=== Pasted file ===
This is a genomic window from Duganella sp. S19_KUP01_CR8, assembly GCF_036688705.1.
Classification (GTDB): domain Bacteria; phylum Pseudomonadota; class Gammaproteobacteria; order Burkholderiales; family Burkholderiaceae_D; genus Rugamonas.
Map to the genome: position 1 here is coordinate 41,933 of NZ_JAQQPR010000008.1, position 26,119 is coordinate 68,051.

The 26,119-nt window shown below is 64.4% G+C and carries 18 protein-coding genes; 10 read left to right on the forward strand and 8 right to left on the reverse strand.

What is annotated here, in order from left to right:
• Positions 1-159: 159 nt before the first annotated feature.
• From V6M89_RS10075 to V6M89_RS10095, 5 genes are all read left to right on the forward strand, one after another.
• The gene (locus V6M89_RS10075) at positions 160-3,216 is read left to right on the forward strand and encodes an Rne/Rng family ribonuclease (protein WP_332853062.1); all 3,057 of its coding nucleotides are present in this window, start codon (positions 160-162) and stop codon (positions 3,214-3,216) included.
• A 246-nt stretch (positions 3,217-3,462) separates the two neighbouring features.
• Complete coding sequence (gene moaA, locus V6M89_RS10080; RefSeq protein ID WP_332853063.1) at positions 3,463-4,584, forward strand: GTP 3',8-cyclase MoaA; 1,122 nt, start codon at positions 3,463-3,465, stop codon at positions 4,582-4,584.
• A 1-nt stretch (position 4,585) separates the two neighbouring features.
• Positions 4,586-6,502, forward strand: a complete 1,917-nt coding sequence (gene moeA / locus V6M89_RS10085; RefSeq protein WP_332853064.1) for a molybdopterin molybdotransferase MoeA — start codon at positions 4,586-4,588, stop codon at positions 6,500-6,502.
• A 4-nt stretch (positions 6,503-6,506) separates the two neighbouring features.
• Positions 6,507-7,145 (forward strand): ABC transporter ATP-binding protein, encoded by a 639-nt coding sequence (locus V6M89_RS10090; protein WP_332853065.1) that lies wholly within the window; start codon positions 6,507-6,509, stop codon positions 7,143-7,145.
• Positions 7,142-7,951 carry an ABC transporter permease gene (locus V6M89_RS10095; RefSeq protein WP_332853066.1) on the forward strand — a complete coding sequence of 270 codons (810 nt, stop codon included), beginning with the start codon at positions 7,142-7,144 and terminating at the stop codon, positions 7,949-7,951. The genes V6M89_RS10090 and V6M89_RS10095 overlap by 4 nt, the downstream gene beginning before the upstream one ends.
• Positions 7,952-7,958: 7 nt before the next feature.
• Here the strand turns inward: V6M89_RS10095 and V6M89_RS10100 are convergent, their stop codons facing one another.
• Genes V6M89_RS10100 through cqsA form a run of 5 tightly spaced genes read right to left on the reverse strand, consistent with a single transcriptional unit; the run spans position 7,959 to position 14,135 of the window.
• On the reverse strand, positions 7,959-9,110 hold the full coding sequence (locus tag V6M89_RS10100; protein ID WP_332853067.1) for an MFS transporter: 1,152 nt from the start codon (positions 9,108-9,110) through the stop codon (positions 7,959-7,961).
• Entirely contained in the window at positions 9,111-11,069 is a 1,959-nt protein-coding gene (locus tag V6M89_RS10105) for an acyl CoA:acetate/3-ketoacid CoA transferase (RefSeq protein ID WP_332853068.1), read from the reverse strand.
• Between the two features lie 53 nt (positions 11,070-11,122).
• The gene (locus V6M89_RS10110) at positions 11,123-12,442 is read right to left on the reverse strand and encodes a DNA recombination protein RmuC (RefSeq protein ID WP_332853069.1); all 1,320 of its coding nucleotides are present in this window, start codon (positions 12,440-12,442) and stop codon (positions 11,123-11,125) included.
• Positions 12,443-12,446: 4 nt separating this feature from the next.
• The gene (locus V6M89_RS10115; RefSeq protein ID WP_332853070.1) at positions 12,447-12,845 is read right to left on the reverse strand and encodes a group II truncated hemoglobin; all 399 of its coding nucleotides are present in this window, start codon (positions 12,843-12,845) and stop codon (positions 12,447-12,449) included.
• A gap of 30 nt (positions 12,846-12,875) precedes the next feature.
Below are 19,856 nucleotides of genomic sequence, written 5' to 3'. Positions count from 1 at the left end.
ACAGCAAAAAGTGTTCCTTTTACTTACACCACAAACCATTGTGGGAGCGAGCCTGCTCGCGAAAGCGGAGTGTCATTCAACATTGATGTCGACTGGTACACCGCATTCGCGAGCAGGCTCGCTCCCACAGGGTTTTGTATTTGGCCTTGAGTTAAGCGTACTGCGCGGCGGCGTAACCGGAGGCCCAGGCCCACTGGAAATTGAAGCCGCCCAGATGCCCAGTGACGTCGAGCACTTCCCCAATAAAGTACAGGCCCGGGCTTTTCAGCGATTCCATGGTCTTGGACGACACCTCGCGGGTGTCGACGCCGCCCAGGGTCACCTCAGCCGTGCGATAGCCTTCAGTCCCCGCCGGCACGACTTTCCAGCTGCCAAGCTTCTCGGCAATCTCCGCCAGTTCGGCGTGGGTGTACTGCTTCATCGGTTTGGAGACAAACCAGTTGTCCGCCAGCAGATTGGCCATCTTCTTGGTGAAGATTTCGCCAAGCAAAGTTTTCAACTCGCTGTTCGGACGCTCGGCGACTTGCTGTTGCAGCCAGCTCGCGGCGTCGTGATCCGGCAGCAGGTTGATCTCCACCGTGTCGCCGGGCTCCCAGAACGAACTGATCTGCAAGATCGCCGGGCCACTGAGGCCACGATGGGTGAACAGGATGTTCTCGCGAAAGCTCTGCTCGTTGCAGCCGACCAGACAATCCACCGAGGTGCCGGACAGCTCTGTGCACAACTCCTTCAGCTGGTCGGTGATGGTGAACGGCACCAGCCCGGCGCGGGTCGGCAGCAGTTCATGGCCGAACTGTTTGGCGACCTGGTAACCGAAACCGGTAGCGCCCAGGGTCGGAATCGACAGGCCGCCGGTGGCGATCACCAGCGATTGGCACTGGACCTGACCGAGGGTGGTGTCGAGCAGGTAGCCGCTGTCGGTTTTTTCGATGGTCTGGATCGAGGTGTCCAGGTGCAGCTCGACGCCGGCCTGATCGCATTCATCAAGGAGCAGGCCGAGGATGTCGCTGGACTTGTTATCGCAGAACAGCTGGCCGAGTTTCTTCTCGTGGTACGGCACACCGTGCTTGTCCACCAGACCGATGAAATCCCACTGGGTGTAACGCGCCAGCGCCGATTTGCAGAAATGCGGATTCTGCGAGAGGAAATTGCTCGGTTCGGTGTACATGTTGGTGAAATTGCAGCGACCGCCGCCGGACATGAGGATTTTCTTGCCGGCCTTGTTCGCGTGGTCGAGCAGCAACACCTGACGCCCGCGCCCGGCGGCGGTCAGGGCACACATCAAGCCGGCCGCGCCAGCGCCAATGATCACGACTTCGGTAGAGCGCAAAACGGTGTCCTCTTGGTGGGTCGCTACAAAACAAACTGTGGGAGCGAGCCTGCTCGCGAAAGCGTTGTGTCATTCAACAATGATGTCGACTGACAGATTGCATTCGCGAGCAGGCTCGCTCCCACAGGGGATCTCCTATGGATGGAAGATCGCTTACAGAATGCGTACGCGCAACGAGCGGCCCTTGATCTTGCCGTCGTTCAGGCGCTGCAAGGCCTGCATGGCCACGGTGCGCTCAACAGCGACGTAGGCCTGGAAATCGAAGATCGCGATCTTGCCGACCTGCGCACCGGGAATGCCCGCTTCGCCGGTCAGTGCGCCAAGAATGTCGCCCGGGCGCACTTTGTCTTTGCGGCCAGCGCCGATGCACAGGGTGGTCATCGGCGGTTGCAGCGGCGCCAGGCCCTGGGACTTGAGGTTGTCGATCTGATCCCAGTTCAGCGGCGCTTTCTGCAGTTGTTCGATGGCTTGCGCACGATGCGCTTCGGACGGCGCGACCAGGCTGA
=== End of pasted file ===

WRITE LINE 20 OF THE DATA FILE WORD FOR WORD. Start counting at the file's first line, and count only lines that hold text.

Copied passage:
• Entirely contained in the window at positions 9,111-11,069 is a 1,959-nt protein-coding gene (locus tag V6M89_RS10105) for an acyl CoA:acetate/3-ketoacid CoA transferase (RefSeq protein ID WP_332853068.1), read from the reverse strand.